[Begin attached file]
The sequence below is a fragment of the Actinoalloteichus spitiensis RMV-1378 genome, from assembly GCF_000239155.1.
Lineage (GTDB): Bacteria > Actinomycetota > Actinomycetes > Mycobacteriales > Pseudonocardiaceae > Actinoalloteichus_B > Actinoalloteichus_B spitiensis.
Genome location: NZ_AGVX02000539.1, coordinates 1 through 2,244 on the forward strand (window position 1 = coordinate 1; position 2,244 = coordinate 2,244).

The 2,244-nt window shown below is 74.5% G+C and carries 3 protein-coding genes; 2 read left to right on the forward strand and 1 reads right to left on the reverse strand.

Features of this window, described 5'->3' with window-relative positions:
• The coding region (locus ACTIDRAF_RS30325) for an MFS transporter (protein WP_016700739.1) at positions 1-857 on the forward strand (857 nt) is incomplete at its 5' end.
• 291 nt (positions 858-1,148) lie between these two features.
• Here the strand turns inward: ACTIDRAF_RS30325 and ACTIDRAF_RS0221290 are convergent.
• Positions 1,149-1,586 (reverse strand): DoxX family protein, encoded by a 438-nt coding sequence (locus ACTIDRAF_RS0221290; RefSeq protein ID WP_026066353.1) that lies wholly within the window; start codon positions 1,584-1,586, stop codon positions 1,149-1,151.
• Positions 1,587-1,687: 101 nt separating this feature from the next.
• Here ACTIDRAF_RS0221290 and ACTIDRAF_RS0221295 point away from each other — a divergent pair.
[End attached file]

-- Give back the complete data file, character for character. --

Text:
The sequence below is a fragment of the Actinoalloteichus spitiensis RMV-1378 genome, from assembly GCF_000239155.1.
Lineage (GTDB): Bacteria > Actinomycetota > Actinomycetes > Mycobacteriales > Pseudonocardiaceae > Actinoalloteichus_B > Actinoalloteichus_B spitiensis.
Genome location: NZ_AGVX02000539.1, coordinates 1 through 2,244 on the forward strand (window position 1 = coordinate 1; position 2,244 = coordinate 2,244).

The 2,244-nt window shown below is 74.5% G+C and carries 3 protein-coding genes; 2 read left to right on the forward strand and 1 reads right to left on the reverse strand.

Features of this window, described 5'->3' with window-relative positions:
• The coding region (locus ACTIDRAF_RS30325) for an MFS transporter (protein WP_016700739.1) at positions 1-857 on the forward strand (857 nt) is incomplete at its 5' end.
• 291 nt (positions 858-1,148) lie between these two features.
• Here the strand turns inward: ACTIDRAF_RS30325 and ACTIDRAF_RS0221290 are convergent.
• Positions 1,149-1,586 (reverse strand): DoxX family protein, encoded by a 438-nt coding sequence (locus ACTIDRAF_RS0221290; RefSeq protein ID WP_026066353.1) that lies wholly within the window; start codon positions 1,584-1,586, stop codon positions 1,149-1,151.
• Positions 1,587-1,687: 101 nt separating this feature from the next.
• Here ACTIDRAF_RS0221290 and ACTIDRAF_RS0221295 point away from each other — a divergent pair.